This section is from the book "American Game Fishes", by W. A. Perry. Also available from Amazon: American Game Fishes: Their Habits, Habitat, and Peculiarities; How, When, and Where to Angle for Them.
If the descriptions of the appearance and habits of the Black Bass by the authors of the angling-books before mentioned are so brief or inexact, what do they say as to the methods of angling for this grand game-fish?
Brown says: "He is angled for in the usual way, and with the same arrangement of tackle as the Striped Bass or Salmon; and with some enthusiastic western sportsmen is thought to give more amusement than either. But the most active and exciting mode of pursuit is with the trolling-rod and boat." His Buffalo correspondent treats briefly and vaguely of still-fishing with minnows and crawfish.
Another one states that: "The most beautiful mode of angling for them known, is trolling either with live bait or an artificial fly of large size and gay appearance," and gives the formula for the "fly," as follows: "Body of a peacock feather, wings of bright scarlet kerseymere and white pigeon feathers; or, the feather stripped from a white goose-quill, and wound round like the hackle, and surmounted with thin strips of scarlet for wings." Shades of Cotton!
In a later edition of Brown's book, a Detroit correspondent says: "The modes of taking this delicious fish are by trolling, and still-fishing with the rod and reel," and gives very good, but short descriptions of these methods of fishing, as then practiced.
Herbert throws no additional light on the subject, but after quoting the same correspondents as Brown, states in addition: "A friend of my own has killed many of this fine Bass with a large red hackle, with a gold tinsel body, and also with a green-tailed grannam."
Roosevelt, as before stated, is the only author mentioned who writes intelligently of Black-Bass fishing. He says: "They will take minnows, shiners, grasshoppers, frogs, worms, or almost anything else that can be called a bait.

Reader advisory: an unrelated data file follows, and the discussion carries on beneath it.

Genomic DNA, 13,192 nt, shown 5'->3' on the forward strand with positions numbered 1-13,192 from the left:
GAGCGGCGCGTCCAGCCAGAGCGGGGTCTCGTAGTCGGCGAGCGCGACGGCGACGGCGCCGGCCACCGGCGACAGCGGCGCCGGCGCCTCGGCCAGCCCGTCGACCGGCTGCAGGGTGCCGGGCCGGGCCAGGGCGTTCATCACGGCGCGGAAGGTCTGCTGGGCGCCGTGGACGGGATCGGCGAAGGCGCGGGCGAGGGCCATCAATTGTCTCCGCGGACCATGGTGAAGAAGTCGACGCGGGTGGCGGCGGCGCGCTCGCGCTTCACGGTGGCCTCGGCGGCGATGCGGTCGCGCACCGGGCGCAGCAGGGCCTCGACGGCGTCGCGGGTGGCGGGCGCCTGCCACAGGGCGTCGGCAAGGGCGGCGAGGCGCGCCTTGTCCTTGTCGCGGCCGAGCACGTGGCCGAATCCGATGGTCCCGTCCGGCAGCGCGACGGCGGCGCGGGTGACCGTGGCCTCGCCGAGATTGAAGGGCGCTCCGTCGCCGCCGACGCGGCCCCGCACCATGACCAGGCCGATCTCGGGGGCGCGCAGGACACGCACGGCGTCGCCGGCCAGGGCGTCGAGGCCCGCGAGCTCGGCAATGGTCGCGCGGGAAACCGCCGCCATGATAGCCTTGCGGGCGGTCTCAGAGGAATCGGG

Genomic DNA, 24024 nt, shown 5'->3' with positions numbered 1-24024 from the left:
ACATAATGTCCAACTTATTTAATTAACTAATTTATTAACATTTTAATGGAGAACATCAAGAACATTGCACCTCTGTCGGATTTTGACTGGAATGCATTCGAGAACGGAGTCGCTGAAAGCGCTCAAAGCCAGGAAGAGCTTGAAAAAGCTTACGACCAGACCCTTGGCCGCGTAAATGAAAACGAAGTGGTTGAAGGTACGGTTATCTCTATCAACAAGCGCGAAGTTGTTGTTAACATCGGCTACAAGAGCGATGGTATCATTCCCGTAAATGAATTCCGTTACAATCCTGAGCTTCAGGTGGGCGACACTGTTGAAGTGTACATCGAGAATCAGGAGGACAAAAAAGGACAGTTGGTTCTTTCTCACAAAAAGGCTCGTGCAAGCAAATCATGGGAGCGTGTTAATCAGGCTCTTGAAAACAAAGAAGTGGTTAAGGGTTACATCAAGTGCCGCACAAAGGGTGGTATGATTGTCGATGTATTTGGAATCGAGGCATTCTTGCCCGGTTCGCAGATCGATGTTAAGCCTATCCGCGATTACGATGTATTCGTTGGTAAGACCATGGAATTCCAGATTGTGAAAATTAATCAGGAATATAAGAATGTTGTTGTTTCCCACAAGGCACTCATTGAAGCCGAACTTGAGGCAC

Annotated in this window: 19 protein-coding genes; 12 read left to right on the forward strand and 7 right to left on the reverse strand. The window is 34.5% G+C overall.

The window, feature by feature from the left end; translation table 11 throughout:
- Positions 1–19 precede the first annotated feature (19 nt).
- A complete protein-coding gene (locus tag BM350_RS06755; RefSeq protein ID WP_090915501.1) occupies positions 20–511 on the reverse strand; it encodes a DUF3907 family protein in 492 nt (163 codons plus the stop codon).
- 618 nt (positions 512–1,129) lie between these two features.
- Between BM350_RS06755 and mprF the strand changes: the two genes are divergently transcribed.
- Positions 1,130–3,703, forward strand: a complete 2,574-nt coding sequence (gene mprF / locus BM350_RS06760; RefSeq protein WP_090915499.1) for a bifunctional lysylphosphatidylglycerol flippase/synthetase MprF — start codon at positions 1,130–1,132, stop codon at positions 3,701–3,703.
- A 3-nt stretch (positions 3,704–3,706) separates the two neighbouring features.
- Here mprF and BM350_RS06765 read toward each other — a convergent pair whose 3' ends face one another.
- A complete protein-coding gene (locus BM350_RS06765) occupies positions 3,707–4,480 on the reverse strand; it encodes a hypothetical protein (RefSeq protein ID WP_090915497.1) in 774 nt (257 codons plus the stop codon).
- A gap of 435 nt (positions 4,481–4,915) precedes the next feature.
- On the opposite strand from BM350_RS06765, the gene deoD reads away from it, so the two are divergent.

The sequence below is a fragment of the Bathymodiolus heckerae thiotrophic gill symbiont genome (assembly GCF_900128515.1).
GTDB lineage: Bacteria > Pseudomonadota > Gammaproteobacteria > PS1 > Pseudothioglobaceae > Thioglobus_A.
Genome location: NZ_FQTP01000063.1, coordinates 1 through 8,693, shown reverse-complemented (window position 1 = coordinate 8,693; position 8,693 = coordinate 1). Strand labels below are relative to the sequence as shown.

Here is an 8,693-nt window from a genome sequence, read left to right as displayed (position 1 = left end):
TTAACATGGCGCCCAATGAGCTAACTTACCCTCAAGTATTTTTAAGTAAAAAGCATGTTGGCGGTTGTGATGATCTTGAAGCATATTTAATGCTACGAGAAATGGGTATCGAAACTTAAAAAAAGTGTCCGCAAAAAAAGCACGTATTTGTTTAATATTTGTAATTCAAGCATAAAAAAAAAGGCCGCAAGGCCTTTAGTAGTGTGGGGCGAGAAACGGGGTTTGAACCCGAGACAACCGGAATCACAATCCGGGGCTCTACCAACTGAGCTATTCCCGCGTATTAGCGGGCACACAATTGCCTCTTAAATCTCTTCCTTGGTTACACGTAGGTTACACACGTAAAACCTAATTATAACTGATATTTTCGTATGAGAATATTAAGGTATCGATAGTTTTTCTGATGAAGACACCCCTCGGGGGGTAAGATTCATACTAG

They may be captured by casting the fly as for Salmon or Trout, and this is by far the most sportsman-like way, but the most destructive and usually resorted to is trolling." But, unfortunately, the only personal description of Black Bass fishing he gives is by trolling with large flies.
The only experience related by Norris is this: "I have taken this Bass in the vicinity of St. Louis, on a moonshiny night, by skittering a light spoon over the surface of the water, while standing on the shore."
Scott devotes just three lines to Black Bass fishing: "This fish is taken by casting the artificial fly, or by trolling with the feathered spoon, with a minnow impaled on a gang of hooks, and forming spinning tackle."
In the light of the present literature of the Black Bass, these antiquated ideas are quite amusing, while in the matter of tools and tackle they seem very crude when contrasted with our present light and comely bait-rods and fly-rods, to say nothing of improved reels, lines, and hooks.
But while these Nestors of the gentle art were recommending Salmon rods, and Striped Bass rods and heavy trolling-rods for a fish they knew nothing or very little about, prac-ticallv, the true Black Bass fishers of the then West and Southwest were using light cane rods, Kentucky reels, and the smallest sea-grass lines. They knew nothing of Salmon, Striped Bass, or trolling rods, and had no use for them had they known them.
More than thirty years ago I saw anglers in Kentucky and Southern Ohio using natural cane rods, ten feet long and weighing but a few ounces (much lighter, in fact, than any trout fly-rod then in vogue), with Frankfort reels affixed by grooved metal reel-seats to these native cane rods. This gave me my first idea of short and light bait-rods for Black Bass fishing.
Until a few months before this, as a boy in Baltimore, I had used similar jointed cane rods, of my own construction, for White Perch and small Striped Bass in the Patapsco River, and for Brook Trout in the mountain streams of Pennsylvania, Maryland, and Virginia. From this idea was gradually evolved, some ten years later, the "Henshall" Black Bass rod, eight and a quarter feet long, and eight ounces in weight. Up to this time there were no jointed rods to be had of less than twelve feet in length, (except the heavy Striped Bass rods), or weighing less than fifteen ounces.
Lighter rods suggested and demanded lighter and smaller lines and improved reels, so that at the present day we have implements and tackle for Black-Bass fishing as light and comely, as elegant and suitable as those for Brook Trout fishing; and it is in the use of such tools that the full enjoyment of Black-Bass fishing is realized.